When professors around the country were busy figuring ways to deliver their classes online, two faculty members at the University of Alberta wrote a letter and enlisted the endorsement of some 200 of their leisured colleagues at 33 universities in Canada. A crisis must not be wasted.
From the privileged positions of publicly paid jobs, the Alberta authors urge Ottawa to stall the COVID-19 help to the oil industry with an old idea minted in bureaucratic hell: they want the prime minister to start a new cycle of consultations.All other aid should be expedited. Only aid to oil companies need be trapped in nightmare.
Their dream is to shut everything down that can be shut down in the oil patch, start an endless process of consultations while oil workers are sent to retrain. The recommendation does not include training camps for oil workers.
It’s hard to imagine such a rushed petition from level-headed people during a national emergency. In what seems a lack of awareness of the consequences, they advise to get on it right away because “we have no time to lose.” The classic let’s-hurry-up-and-wait!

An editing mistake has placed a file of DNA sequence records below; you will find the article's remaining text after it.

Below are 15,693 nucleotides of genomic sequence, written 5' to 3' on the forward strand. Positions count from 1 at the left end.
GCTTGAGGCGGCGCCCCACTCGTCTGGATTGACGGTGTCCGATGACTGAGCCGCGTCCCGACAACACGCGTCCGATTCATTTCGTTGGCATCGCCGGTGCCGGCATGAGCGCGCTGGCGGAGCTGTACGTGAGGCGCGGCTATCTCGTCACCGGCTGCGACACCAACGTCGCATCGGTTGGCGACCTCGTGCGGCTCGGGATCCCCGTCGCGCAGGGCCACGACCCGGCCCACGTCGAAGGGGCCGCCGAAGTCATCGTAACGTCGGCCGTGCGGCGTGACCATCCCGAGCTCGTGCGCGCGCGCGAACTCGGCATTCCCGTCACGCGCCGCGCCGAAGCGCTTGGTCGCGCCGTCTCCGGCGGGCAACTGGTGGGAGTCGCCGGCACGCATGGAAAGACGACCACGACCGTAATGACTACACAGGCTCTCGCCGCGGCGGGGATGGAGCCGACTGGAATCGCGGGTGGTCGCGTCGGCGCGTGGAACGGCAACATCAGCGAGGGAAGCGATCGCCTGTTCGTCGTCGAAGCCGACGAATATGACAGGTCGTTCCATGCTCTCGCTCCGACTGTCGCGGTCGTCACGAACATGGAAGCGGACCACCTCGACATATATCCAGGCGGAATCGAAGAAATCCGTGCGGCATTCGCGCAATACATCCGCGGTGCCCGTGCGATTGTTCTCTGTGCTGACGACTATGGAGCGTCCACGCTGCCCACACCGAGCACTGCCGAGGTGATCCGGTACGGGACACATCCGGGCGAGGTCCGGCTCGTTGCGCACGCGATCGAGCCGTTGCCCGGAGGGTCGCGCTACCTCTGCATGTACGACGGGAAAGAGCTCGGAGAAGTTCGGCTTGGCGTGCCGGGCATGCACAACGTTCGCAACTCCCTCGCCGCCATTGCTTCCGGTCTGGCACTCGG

It is radical ideology at work. Ideologies are grids of interpretation (and we all use them). In radical cases, however, ideology descends into zealotry and induces the adopter into a self-inflicted disconnect from reality. There is no greater evidence of a mind infected with a radical ideology than when ideologues subordinate all things to their awaited goal, including human lives and their welfare.
Radical ideologues are prepared to inflict pain and suffering for the sake of accelerating the advent of the future they expect to arrive soon. Some skilfully use crises to rush their goals. Typically, they see the misery they unleash in the process as the price to pay for the application of the ideas to create a new world, a new society, or a new natural equilibrium – in the case of eco-radicals.